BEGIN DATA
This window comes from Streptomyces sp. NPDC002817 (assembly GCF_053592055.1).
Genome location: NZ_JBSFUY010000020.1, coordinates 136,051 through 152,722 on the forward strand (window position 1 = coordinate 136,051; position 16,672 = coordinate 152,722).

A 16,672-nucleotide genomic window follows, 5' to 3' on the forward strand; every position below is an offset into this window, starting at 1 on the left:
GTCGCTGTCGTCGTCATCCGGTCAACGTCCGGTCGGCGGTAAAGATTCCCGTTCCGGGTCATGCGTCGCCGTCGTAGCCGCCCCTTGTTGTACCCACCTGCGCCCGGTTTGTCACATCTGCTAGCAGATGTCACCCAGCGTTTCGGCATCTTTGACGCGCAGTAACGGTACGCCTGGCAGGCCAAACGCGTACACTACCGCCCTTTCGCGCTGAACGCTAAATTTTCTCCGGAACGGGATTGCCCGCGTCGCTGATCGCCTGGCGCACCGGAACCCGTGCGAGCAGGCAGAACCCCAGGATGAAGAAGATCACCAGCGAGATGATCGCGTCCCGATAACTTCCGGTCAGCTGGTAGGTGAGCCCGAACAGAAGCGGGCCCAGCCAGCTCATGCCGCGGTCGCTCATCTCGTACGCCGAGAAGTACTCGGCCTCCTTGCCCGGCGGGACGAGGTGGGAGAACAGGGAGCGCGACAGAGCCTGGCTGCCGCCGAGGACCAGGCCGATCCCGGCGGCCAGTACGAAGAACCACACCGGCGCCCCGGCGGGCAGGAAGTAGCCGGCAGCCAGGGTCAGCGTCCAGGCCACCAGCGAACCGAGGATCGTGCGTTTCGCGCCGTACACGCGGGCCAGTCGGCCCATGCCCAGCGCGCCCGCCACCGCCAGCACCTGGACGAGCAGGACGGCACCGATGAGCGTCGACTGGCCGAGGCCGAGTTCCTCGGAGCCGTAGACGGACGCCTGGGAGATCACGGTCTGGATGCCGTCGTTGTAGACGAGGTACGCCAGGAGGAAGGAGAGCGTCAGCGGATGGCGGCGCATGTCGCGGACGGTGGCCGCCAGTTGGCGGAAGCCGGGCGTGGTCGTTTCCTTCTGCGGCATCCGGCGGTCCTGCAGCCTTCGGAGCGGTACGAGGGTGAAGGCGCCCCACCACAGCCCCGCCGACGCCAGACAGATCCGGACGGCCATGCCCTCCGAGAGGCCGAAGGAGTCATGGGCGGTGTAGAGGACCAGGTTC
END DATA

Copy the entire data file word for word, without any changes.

This window comes from Streptomyces sp. NPDC002817 (assembly GCF_053592055.1).
Genome location: NZ_JBSFUY010000020.1, coordinates 136,051 through 152,722 on the forward strand (window position 1 = coordinate 136,051; position 16,672 = coordinate 152,722).

A 16,672-nucleotide genomic window follows, 5' to 3' on the forward strand; every position below is an offset into this window, starting at 1 on the left:
GTCGCTGTCGTCGTCATCCGGTCAACGTCCGGTCGGCGGTAAAGATTCCCGTTCCGGGTCATGCGTCGCCGTCGTAGCCGCCCCTTGTTGTACCCACCTGCGCCCGGTTTGTCACATCTGCTAGCAGATGTCACCCAGCGTTTCGGCATCTTTGACGCGCAGTAACGGTACGCCTGGCAGGCCAAACGCGTACACTACCGCCCTTTCGCGCTGAACGCTAAATTTTCTCCGGAACGGGATTGCCCGCGTCGCTGATCGCCTGGCGCACCGGAACCCGTGCGAGCAGGCAGAACCCCAGGATGAAGAAGATCACCAGCGAGATGATCGCGTCCCGATAACTTCCGGTCAGCTGGTAGGTGAGCCCGAACAGAAGCGGGCCCAGCCAGCTCATGCCGCGGTCGCTCATCTCGTACGCCGAGAAGTACTCGGCCTCCTTGCCCGGCGGGACGAGGTGGGAGAACAGGGAGCGCGACAGAGCCTGGCTGCCGCCGAGGACCAGGCCGATCCCGGCGGCCAGTACGAAGAACCACACCGGCGCCCCGGCGGGCAGGAAGTAGCCGGCAGCCAGGGTCAGCGTCCAGGCCACCAGCGAACCGAGGATCGTGCGTTTCGCGCCGTACACGCGGGCCAGTCGGCCCATGCCCAGCGCGCCCGCCACCGCCAGCACCTGGACGAGCAGGACGGCACCGATGAGCGTCGACTGGCCGAGGCCGAGTTCCTCGGAGCCGTAGACGGACGCCTGGGAGATCACGGTCTGGATGCCGTCGTTGTAGACGAGGTACGCCAGGAGGAAGGAGAGCGTCAGCGGATGGCGGCGCATGTCGCGGACGGTGGCCGCCAGTTGGCGGAAGCCGGGCGTGGTCGTTTCCTTCTGCGGCATCCGGCGGTCCTGCAGCCTTCGGAGCGGTACGAGGGTGAAGGCGCCCCACCACAGCCCCGCCGACGCCAGACAGATCCGGACGGCCATGCCCTCCGAGAGGCCGAAGGAGTCATGGGCGGTGTAGAGGACCAGGTTC